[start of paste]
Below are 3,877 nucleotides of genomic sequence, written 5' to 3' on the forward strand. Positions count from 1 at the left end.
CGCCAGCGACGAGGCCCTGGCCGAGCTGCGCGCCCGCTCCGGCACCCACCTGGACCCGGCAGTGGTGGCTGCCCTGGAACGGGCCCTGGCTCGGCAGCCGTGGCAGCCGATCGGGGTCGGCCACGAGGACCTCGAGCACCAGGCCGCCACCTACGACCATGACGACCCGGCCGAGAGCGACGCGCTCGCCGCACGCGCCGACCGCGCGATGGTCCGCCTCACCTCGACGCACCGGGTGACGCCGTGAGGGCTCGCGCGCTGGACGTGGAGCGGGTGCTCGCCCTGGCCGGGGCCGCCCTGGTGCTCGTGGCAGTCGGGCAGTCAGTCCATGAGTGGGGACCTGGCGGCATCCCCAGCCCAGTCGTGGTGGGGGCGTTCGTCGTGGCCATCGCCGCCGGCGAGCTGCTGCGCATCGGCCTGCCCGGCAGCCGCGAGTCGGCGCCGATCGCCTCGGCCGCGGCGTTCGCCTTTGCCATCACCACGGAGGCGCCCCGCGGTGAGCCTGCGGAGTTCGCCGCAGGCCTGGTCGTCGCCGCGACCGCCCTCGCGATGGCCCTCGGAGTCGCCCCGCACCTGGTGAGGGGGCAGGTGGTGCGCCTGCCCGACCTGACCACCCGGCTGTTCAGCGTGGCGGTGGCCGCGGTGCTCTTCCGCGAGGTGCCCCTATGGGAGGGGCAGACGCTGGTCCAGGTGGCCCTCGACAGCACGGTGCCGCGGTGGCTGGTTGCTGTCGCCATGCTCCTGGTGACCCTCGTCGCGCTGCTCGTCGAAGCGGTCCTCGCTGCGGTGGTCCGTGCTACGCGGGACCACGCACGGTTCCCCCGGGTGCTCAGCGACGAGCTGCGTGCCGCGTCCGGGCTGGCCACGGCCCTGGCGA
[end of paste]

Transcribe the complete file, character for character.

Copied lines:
Below are 3,877 nucleotides of genomic sequence, written 5' to 3' on the forward strand. Positions count from 1 at the left end.
CGCCAGCGACGAGGCCCTGGCCGAGCTGCGCGCCCGCTCCGGCACCCACCTGGACCCGGCAGTGGTGGCTGCCCTGGAACGGGCCCTGGCTCGGCAGCCGTGGCAGCCGATCGGGGTCGGCCACGAGGACCTCGAGCACCAGGCCGCCACCTACGACCATGACGACCCGGCCGAGAGCGACGCGCTCGCCGCACGCGCCGACCGCGCGATGGTCCGCCTCACCTCGACGCACCGGGTGACGCCGTGAGGGCTCGCGCGCTGGACGTGGAGCGGGTGCTCGCCCTGGCCGGGGCCGCCCTGGTGCTCGTGGCAGTCGGGCAGTCAGTCCATGAGTGGGGACCTGGCGGCATCCCCAGCCCAGTCGTGGTGGGGGCGTTCGTCGTGGCCATCGCCGCCGGCGAGCTGCTGCGCATCGGCCTGCCCGGCAGCCGCGAGTCGGCGCCGATCGCCTCGGCCGCGGCGTTCGCCTTTGCCATCACCACGGAGGCGCCCCGCGGTGAGCCTGCGGAGTTCGCCGCAGGCCTGGTCGTCGCCGCGACCGCCCTCGCGATGGCCCTCGGAGTCGCCCCGCACCTGGTGAGGGGGCAGGTGGTGCGCCTGCCCGACCTGACCACCCGGCTGTTCAGCGTGGCGGTGGCCGCGGTGCTCTTCCGCGAGGTGCCCCTATGGGAGGGGCAGACGCTGGTCCAGGTGGCCCTCGACAGCACGGTGCCGCGGTGGCTGGTTGCTGTCGCCATGCTCCTGGTGACCCTCGTCGCGCTGCTCGTCGAAGCGGTCCTCGCTGCGGTGGTCCGTGCTACGCGGGACCACGCACGGTTCCCCCGGGTGCTCAGCGACGAGCTGCGTGCCGCGTCCGGGCTGGCCACGGCCCTGGCGA